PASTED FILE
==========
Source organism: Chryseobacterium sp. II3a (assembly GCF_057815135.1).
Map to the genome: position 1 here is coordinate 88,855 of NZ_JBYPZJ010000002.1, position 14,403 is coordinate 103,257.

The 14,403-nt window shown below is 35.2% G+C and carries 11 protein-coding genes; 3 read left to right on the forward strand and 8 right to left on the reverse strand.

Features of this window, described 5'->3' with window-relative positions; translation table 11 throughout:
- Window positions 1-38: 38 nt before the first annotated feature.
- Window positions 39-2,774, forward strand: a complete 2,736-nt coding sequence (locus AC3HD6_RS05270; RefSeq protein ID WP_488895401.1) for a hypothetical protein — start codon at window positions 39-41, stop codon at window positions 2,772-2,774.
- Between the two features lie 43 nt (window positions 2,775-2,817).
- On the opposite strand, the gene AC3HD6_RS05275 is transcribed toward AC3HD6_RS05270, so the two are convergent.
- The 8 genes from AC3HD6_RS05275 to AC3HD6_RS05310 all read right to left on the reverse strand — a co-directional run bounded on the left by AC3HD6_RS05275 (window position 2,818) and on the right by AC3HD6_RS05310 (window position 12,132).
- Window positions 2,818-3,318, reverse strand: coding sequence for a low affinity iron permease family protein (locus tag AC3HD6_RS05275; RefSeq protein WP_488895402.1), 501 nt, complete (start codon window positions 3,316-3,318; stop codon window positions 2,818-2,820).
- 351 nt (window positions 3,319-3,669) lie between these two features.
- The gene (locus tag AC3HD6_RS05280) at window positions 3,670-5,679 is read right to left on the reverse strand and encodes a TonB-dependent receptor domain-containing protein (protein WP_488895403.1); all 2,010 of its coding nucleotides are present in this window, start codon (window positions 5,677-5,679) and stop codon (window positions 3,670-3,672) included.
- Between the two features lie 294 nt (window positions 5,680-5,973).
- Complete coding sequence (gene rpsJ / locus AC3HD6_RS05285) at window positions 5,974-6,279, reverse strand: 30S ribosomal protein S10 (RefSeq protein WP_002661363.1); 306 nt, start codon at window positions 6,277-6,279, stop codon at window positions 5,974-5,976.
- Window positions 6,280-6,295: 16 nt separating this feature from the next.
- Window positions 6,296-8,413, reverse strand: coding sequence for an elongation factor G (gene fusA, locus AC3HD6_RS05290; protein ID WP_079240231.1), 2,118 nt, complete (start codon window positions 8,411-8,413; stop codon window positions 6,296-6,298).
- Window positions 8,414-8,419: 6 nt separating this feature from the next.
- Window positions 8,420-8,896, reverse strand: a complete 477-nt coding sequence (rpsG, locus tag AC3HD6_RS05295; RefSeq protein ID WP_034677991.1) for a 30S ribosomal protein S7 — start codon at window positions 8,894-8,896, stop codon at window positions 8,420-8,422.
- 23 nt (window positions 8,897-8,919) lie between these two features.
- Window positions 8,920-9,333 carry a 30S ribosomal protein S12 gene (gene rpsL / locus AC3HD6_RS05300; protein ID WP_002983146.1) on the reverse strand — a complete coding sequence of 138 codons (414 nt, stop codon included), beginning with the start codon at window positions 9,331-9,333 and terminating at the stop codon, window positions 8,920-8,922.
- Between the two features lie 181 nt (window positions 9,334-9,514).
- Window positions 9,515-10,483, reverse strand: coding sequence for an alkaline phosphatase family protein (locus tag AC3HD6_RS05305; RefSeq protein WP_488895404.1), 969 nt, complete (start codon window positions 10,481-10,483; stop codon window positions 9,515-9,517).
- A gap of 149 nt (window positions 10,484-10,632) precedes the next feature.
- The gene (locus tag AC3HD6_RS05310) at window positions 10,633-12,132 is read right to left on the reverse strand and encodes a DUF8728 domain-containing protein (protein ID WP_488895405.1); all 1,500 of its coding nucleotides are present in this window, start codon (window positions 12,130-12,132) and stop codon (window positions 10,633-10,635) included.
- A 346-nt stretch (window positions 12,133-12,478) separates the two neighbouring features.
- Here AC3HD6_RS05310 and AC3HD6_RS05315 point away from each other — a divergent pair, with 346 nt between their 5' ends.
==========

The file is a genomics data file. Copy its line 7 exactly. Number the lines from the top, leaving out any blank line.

- Between the two features lie 43 nt (window positions 2,775-2,817).